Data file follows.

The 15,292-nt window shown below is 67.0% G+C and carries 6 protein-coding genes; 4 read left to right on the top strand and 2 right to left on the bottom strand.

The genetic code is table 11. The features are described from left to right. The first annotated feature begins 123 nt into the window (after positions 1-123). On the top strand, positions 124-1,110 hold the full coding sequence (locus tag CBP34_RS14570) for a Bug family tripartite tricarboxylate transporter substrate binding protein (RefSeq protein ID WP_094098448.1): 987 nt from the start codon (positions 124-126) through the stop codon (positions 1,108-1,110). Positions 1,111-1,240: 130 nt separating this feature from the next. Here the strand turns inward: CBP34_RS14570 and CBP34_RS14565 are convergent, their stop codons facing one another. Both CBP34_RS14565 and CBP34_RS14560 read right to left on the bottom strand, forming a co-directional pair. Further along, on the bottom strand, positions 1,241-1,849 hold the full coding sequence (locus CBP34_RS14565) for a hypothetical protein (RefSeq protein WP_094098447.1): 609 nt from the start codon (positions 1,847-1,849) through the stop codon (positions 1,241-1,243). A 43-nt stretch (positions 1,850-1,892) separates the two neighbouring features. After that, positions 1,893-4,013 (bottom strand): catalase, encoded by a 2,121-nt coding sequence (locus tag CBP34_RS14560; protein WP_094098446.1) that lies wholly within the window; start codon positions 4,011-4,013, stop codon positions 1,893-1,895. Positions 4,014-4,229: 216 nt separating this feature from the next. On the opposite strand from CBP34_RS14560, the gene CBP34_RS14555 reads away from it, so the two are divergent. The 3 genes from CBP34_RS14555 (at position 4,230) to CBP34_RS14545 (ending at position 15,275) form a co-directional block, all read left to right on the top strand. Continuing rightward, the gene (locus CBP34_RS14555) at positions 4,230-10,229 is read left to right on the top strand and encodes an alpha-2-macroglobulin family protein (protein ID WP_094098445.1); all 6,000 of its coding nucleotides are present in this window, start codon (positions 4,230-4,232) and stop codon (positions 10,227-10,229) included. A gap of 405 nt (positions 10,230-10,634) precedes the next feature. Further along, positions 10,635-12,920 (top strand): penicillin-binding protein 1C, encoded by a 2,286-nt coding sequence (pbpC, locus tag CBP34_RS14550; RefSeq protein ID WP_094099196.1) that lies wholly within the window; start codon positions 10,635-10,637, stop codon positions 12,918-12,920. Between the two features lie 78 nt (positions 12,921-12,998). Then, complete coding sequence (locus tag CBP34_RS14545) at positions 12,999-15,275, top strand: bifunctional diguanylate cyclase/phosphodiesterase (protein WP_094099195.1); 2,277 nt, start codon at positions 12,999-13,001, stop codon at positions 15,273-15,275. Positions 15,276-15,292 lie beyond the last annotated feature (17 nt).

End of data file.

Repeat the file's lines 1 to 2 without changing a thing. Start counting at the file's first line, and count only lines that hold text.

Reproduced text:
The 15,292-nt window shown below is 67.0% G+C and carries 6 protein-coding genes; 4 read left to right on the top strand and 2 right to left on the bottom strand.

The genetic code is table 11. The features are described from left to right. The first annotated feature begins 123 nt into the window (after positions 1-123). On the top strand, positions 124-1,110 hold the full coding sequence (locus tag CBP34_RS14570) for a Bug family tripartite tricarboxylate transporter substrate binding protein (RefSeq protein ID WP_094098448.1): 987 nt from the start codon (positions 124-126) through the stop codon (positions 1,108-1,110). Positions 1,111-1,240: 130 nt separating this feature from the next. Here the strand turns inward: CBP34_RS14570 and CBP34_RS14565 are convergent, their stop codons facing one another. Both CBP34_RS14565 and CBP34_RS14560 read right to left on the bottom strand, forming a co-directional pair. Further along, on the bottom strand, positions 1,241-1,849 hold the full coding sequence (locus CBP34_RS14565) for a hypothetical protein (RefSeq protein WP_094098447.1): 609 nt from the start codon (positions 1,847-1,849) through the stop codon (positions 1,241-1,243). A 43-nt stretch (positions 1,850-1,892) separates the two neighbouring features. After that, positions 1,893-4,013 (bottom strand): catalase, encoded by a 2,121-nt coding sequence (locus tag CBP34_RS14560; protein WP_094098446.1) that lies wholly within the window; start codon positions 4,011-4,013, stop codon positions 1,893-1,895. Positions 4,014-4,229: 216 nt separating this feature from the next. On the opposite strand from CBP34_RS14560, the gene CBP34_RS14555 reads away from it, so the two are divergent. The 3 genes from CBP34_RS14555 (at position 4,230) to CBP34_RS14545 (ending at position 15,275) form a co-directional block, all read left to right on the top strand. Continuing rightward, the gene (locus CBP34_RS14555) at positions 4,230-10,229 is read left to right on the top strand and encodes an alpha-2-macroglobulin family protein (protein ID WP_094098445.1); all 6,000 of its coding nucleotides are present in this window, start codon (positions 4,230-4,232) and stop codon (positions 10,227-10,229) included. A gap of 405 nt (positions 10,230-10,634) precedes the next feature. Further along, positions 10,635-12,920 (top strand): penicillin-binding protein 1C, encoded by a 2,286-nt coding sequence (pbpC, locus tag CBP34_RS14550; RefSeq protein ID WP_094099196.1) that lies wholly within the window; start codon positions 10,635-10,637, stop codon positions 12,918-12,920. Between the two features lie 78 nt (positions 12,921-12,998). Then, complete coding sequence (locus tag CBP34_RS14545) at positions 12,999-15,275, top strand: bifunctional diguanylate cyclase/phosphodiesterase (protein WP_094099195.1); 2,277 nt, start codon at positions 12,999-13,001, stop codon at positions 15,273-15,275. Positions 15,276-15,292 lie beyond the last annotated feature (17 nt).